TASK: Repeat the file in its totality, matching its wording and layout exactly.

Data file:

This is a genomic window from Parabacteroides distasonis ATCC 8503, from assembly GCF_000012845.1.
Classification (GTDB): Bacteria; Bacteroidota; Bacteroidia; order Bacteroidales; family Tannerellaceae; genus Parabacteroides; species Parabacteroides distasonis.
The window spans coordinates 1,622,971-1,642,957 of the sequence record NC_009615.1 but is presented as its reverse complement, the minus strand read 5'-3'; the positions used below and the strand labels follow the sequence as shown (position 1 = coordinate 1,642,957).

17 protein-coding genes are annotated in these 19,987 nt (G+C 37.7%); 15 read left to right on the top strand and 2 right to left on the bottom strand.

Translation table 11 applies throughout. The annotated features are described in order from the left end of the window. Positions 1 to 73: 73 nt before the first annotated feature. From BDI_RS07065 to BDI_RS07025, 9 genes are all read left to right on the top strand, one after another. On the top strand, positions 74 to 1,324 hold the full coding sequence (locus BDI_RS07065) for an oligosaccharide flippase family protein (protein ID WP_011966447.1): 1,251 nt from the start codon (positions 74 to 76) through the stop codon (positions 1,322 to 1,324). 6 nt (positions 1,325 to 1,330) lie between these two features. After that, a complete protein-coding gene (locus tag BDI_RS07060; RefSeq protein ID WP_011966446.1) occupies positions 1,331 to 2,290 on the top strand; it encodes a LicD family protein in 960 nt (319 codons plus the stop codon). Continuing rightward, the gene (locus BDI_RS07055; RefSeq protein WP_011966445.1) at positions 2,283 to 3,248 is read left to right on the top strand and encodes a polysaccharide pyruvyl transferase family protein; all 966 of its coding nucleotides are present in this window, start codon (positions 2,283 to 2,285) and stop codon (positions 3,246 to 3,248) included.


This is a genomic window from Parabacteroides distasonis ATCC 8503, from assembly GCF_000012845.1.
Classification (GTDB): Bacteria; Bacteroidota; Bacteroidia; order Bacteroidales; family Tannerellaceae; genus Parabacteroides; species Parabacteroides distasonis.
The window spans coordinates 1,622,971-1,642,957 of the sequence record NC_009615.1 but is presented as its reverse complement, the minus strand read 5'-3'; the positions used below and the strand labels follow the sequence as shown (position 1 = coordinate 1,642,957).

17 protein-coding genes are annotated in these 19,987 nt (G+C 37.7%); 15 read left to right on the top strand and 2 right to left on the bottom strand.

Translation table 11 applies throughout. The annotated features are described in order from the left end of the window. Positions 1 to 73: 73 nt before the first annotated feature. From BDI_RS07065 to BDI_RS07025, 9 genes are all read left to right on the top strand, one after another. On the top strand, positions 74 to 1,324 hold the full coding sequence (locus BDI_RS07065) for an oligosaccharide flippase family protein (protein ID WP_011966447.1): 1,251 nt from the start codon (positions 74 to 76) through the stop codon (positions 1,322 to 1,324). 6 nt (positions 1,325 to 1,330) lie between these two features. After that, a complete protein-coding gene (locus tag BDI_RS07060; RefSeq protein ID WP_011966446.1) occupies positions 1,331 to 2,290 on the top strand; it encodes a LicD family protein in 960 nt (319 codons plus the stop codon). Continuing rightward, the gene (locus BDI_RS07055; RefSeq protein WP_011966445.1) at positions 2,283 to 3,248 is read left to right on the top strand and encodes a polysaccharide pyruvyl transferase family protein; all 966 of its coding nucleotides are present in this window, start codon (positions 2,283 to 2,285) and stop codon (positions 3,246 to 3,248) included.